OneSpace is currently working toward a launch of its OS-M rocket as early as late March, 2019. They have recently performed engine and fairing separation tests.
One Space is developing smart small launch vehicles for cost-effective launch services for commercial microsatellites around the world.
Chinese space companies drew $69 million of investment in the third quarter of 2018. In 2018, Chinese space companies had $217 million of funding and there was $230 million invested in 2017.
Of the $16.1 billion invested in private space companies and partnerships since 2009, China now represents 3 percent, with about half a billion dollars. However, nearly all of China’s investment has come since 2016.
OneSpace has received 800 million RMB in funding (about 120 million dollars).
Other Chinese private launch companies are LandSpace, LinkSpace, ExPace and iSpace. Space News reports that there are at least ten chinese private launch companies.
The U.S. has four functioning small rocket private launch small companies and they are Rocket Lab, Vector, Virgin Orbit and Astra Space.
OneSpace wants to eventually be able to launch its OS-M rocket with only 48 hours of preparation time.
OneSpace became the first successful sub-orbital launch of a privately-developed Chinese rocket. First flight (suborbital) was on 17 May 2018, reaching an altitude of 40 km (25 mi).
The 9-meter tall, 0.85-meter-diameter OS-X1 solid rocket lifted off from the Jiuquan Satellite Launch Center at 12:10 a.m. Eastern Sept. 7 (04:10 UTC), reaching an altitude of around 35 kilometers and traveling 169 kilometers during its 200-second flight.
The OS-M is a light-launch space-launch launch vehicle for payloads to low Earth orbit (LEO) and Sun synchronous orbit (SSO). It is projected to be capable of lofting 205 kg (452 lb) to 300 km (190 mi) high LEO; and 73 kg (161 lb) to 800 km (500 mi) high SSO. The first launch is scheduled for Q1 2019.
As of December 2019, the tests completed for OS-M were：
2018/July/4: First-stage main rocket motor test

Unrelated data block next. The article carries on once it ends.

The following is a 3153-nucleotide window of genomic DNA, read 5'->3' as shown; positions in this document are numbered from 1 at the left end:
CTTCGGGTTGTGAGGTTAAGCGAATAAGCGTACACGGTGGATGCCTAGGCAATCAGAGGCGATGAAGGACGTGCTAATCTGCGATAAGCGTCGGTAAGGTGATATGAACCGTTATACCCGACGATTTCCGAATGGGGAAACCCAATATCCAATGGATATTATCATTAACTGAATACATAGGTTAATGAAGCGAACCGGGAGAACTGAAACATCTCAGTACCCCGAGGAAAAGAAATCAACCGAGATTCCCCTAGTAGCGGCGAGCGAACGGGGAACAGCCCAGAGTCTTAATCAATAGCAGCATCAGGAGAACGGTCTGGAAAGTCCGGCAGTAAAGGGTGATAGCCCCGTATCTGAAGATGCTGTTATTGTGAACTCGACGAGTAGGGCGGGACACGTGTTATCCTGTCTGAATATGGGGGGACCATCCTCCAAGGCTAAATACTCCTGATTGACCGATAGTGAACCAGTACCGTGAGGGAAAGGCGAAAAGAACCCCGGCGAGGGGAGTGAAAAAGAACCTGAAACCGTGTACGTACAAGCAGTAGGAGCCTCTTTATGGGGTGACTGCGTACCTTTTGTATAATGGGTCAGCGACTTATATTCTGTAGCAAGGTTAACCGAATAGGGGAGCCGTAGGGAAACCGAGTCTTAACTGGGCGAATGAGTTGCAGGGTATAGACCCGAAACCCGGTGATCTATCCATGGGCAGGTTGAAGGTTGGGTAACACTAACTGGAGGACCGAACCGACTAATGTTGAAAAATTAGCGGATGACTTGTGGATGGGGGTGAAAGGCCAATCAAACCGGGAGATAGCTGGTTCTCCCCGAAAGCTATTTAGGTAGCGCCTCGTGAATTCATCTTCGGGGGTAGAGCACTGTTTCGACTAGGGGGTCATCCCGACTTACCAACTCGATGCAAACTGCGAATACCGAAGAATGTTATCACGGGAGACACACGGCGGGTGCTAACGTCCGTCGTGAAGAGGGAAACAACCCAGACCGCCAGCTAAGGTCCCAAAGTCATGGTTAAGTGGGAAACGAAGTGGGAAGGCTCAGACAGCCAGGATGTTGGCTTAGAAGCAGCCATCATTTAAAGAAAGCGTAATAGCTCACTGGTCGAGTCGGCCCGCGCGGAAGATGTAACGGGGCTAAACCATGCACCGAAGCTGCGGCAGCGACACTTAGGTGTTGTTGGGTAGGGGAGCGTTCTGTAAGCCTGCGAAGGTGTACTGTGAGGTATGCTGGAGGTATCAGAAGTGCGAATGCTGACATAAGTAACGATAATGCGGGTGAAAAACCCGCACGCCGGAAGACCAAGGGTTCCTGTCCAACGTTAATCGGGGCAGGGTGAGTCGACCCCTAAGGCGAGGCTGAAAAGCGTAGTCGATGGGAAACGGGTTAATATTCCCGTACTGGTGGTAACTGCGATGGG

2018/August/24: Three-stage solid-state propellant and the second and third stage separation system test
2018/October/23: Fourth-stage engine and the third and fourth stage separation system test
2018/November/26 through Nov/30: Attitude control system mechanical environment test.
2018 December: Completed the OS-M attitude control system hot fire test
iSpace is another private chinese company. They launched a suborbital rocket in April but quickly followed it up with a milestone launch on Sept. 5, putting three small satellites into orbit.
iSpace plans to launch three launch vehicles in 2019. The first launch of Hyperbola-1 orbital series is scheduled for the first half of 2019.
The Hyperbola-1 has three solid stages and fourth liquid stage. It has 1.4-meter diameter can deliver 150 kilograms of payload to a 700-kilometer-altitude SSO.
LandSpace rockets are the most advanced among China’s private companies. They are developing a liquid engine, the type of next-generation engine being developed by SpaceX and Blue Origin. Landspace has had two failed launches. The third stage failed on their last launch attempt in October, 2018.
Brian Wang is a Futurist Thought Leader and a popular Science blogger with 1 million readers per month. His blog Nextbigfuture.com is ranked #1 Science News Blog. It covers many disruptive technology and trends including Space, Robotics, Artificial Intelligence, Medicine, Anti-aging Biotechnology, and Nanotechnology.
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